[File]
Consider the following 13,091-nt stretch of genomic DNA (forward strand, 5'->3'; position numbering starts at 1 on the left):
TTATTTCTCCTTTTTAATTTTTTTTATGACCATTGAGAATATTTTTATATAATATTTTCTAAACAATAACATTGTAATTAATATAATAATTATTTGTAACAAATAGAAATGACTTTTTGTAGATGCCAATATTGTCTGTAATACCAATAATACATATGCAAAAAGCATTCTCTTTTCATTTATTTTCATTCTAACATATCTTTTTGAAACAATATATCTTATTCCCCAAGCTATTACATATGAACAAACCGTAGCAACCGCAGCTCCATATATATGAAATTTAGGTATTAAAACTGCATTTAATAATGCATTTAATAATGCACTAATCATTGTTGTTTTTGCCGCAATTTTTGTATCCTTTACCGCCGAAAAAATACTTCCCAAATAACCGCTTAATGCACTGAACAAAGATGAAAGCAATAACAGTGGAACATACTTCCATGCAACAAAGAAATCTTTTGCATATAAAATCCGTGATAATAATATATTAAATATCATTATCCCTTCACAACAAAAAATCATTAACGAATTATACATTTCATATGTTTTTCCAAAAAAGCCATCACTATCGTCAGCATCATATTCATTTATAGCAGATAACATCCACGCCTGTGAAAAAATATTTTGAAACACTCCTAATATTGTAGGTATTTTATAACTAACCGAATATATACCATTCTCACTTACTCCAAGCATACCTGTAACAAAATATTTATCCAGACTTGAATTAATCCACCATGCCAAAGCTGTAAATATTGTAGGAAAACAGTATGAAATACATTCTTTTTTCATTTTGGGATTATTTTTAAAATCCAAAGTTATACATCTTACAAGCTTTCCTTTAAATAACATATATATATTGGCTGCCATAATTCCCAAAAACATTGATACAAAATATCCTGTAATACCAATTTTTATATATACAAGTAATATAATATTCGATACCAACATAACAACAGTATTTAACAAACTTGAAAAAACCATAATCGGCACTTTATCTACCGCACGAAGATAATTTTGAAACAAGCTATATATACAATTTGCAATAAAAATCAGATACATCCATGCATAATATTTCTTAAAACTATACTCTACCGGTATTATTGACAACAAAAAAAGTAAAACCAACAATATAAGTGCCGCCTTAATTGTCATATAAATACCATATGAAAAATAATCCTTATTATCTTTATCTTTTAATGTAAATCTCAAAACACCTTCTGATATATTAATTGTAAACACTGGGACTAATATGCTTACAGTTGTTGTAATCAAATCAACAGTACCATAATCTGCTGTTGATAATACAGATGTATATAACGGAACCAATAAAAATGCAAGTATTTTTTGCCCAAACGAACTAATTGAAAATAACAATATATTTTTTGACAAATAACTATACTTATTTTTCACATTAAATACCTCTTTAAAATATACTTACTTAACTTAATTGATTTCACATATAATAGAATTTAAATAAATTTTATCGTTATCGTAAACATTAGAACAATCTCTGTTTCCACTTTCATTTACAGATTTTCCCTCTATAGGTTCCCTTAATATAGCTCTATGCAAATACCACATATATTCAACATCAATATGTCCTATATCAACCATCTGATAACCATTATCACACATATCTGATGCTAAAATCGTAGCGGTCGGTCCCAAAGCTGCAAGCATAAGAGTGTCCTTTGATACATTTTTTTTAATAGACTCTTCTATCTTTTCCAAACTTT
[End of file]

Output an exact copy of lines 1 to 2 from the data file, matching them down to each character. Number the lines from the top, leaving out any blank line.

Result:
Consider the following 13,091-nt stretch of genomic DNA (forward strand, 5'->3'; position numbering starts at 1 on the left):
TTATTTCTCCTTTTTAATTTTTTTTATGACCATTGAGAATATTTTTATATAATATTTTCTAAACAATAACATTGTAATTAATATAATAATTATTTGTAACAAATAGAAATGACTTTTTGTAGATGCCAATATTGTCTGTAATACCAATAATACATATGCAAAAAGCATTCTCTTTTCATTTATTTTCATTCTAACATATCTTTTTGAAACAATATATCTTATTCCCCAAGCTATTACATATGAACAAACCGTAGCAACCGCAGCTCCATATATATGAAATTTAGGTATTAAAACTGCATTTAATAATGCATTTAATAATGCACTAATCATTGTTGTTTTTGCCGCAATTTTTGTATCCTTTACCGCCGAAAAAATACTTCCCAAATAACCGCTTAATGCACTGAACAAAGATGAAAGCAATAACAGTGGAACATACTTCCATGCAACAAAGAAATCTTTTGCATATAAAATCCGTGATAATAATATATTAAATATCATTATCCCTTCACAACAAAAAATCATTAACGAATTATACATTTCATATGTTTTTCCAAAAAAGCCATCACTATCGTCAGCATCATATTCATTTATAGCAGATAACATCCACGCCTGTGAAAAAATATTTTGAAACACTCCTAATATTGTAGGTATTTTATAACTAACCGAATATATACCATTCTCACTTACTCCAAGCATACCTGTAACAAAATATTTATCCAGACTTGAATTAATCCACCATGCCAAAGCTGTAAATATTGTAGGAAAACAGTATGAAATACATTCTTTTTTCATTTTGGGATTATTTTTAAAATCCAAAGTTATACATCTTACAAGCTTTCCTTTAAATAACATATATATATTGGCTGCCATAATTCCCAAAAACATTGATACAAAATATCCTGTAATACCAATTTTTATATATACAAGTAATATAATATTCGATACCAACATAACAACAGTATTTAACAAACTTGAAAAAACCATAATCGGCACTTTATCTACCGCACGAAGATAATTTTGAAACAAGCTATATATACAATTTGCAATAAAAATCAGATACATCCATGCATAATATTTCTTAAAACTATACTCTACCGGTATTATTGACAACAAAAAAAGTAAAACCAACAATATAAGTGCCGCCTTAATTGTCATATAAATACCATATGAAAAATAATCCTTATTATCTTTATCTTTTAATGTAAATCTCAAAACACCTTCTGATATATTAATTGTAAACACTGGGACTAATATGCTTACAGTTGTTGTAATCAAATCAACAGTACCATAATCTGCTGTTGATAATACAGATGTATATAACGGAACCAATAAAAATGCAAGTATTTTTTGCCCAAACGAACTAATTGAAAATAACAATATATTTTTTGACAAATAACTATACTTATTTTTCACATTAAATACCTCTTTAAAATATACTTACTTAACTTAATTGATTTCACATATAATAGAATTTAAATAAATTTTATCGTTATCGTAAACATTAGAACAATCTCTGTTTCCACTTTCATTTACAGATTTTCCCTCTATAGGTTCCCTTAATATAGCTCTATGCAAATACCACATATATTCAACATCAATATGTCCTATATCAACCATCTGATAACCATTATCACACATATCTGATGCTAAAATCGTAGCGGTCGGTCCCAAAGCTGCAAGCATAAGAGTGTCCTTTGATACATTTTTTTTAATAGACTCTTCTATCTTTTCCAAACTTT